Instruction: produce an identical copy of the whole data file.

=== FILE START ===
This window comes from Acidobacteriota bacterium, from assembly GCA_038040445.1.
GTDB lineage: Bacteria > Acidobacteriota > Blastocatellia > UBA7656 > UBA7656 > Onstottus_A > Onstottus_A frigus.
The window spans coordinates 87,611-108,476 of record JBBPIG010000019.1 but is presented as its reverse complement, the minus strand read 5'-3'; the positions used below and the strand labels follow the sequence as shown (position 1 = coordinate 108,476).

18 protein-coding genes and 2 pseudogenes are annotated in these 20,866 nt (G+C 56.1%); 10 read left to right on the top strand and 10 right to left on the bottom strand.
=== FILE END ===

This window comes from Acidobacteriota bacterium, from assembly GCA_038040445.1.
GTDB lineage: Bacteria > Acidobacteriota > Blastocatellia > UBA7656 > UBA7656 > Onstottus_A > Onstottus_A frigus.
The window spans coordinates 87,611-108,476 of record JBBPIG010000019.1 but is presented as its reverse complement, the minus strand read 5'-3'; the positions used below and the strand labels follow the sequence as shown (position 1 = coordinate 108,476).

18 protein-coding genes and 2 pseudogenes are annotated in these 20,866 nt (G+C 56.1%); 10 read left to right on the top strand and 10 right to left on the bottom strand.